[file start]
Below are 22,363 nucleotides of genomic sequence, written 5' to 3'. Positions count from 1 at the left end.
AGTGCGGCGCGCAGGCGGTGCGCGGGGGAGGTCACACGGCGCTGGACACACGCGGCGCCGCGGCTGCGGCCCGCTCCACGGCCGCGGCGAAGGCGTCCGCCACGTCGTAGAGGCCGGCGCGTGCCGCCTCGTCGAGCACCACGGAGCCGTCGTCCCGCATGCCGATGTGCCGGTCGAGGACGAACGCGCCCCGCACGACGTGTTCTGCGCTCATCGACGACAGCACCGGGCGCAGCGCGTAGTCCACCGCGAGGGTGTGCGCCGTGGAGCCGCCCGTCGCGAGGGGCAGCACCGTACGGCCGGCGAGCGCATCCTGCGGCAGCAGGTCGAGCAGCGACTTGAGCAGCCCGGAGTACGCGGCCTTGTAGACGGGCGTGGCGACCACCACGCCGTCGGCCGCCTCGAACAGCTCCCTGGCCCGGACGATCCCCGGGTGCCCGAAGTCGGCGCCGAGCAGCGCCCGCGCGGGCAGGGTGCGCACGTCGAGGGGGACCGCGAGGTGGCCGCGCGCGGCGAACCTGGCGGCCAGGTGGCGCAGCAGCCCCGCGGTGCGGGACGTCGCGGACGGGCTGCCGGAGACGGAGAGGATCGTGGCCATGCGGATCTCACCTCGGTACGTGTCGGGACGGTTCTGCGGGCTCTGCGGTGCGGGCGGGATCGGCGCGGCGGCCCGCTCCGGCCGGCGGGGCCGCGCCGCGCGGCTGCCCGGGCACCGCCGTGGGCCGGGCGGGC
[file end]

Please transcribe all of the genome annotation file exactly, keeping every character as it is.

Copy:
Below are 22,363 nucleotides of genomic sequence, written 5' to 3'. Positions count from 1 at the left end.
AGTGCGGCGCGCAGGCGGTGCGCGGGGGAGGTCACACGGCGCTGGACACACGCGGCGCCGCGGCTGCGGCCCGCTCCACGGCCGCGGCGAAGGCGTCCGCCACGTCGTAGAGGCCGGCGCGTGCCGCCTCGTCGAGCACCACGGAGCCGTCGTCCCGCATGCCGATGTGCCGGTCGAGGACGAACGCGCCCCGCACGACGTGTTCTGCGCTCATCGACGACAGCACCGGGCGCAGCGCGTAGTCCACCGCGAGGGTGTGCGCCGTGGAGCCGCCCGTCGCGAGGGGCAGCACCGTACGGCCGGCGAGCGCATCCTGCGGCAGCAGGTCGAGCAGCGACTTGAGCAGCCCGGAGTACGCGGCCTTGTAGACGGGCGTGGCGACCACCACGCCGTCGGCCGCCTCGAACAGCTCCCTGGCCCGGACGATCCCCGGGTGCCCGAAGTCGGCGCCGAGCAGCGCCCGCGCGGGCAGGGTGCGCACGTCGAGGGGGACCGCGAGGTGGCCGCGCGCGGCGAACCTGGCGGCCAGGTGGCGCAGCAGCCCCGCGGTGCGGGACGTCGCGGACGGGCTGCCGGAGACGGAGAGGATCGTGGCCATGCGGATCTCACCTCGGTACGTGTCGGGACGGTTCTGCGGGCTCTGCGGTGCGGGCGGGATCGGCGCGGCGGCCCGCTCCGGCCGGCGGGGCCGCGCCGCGCGGCTGCCCGGGCACCGCCGTGGGCCGGGCGGGC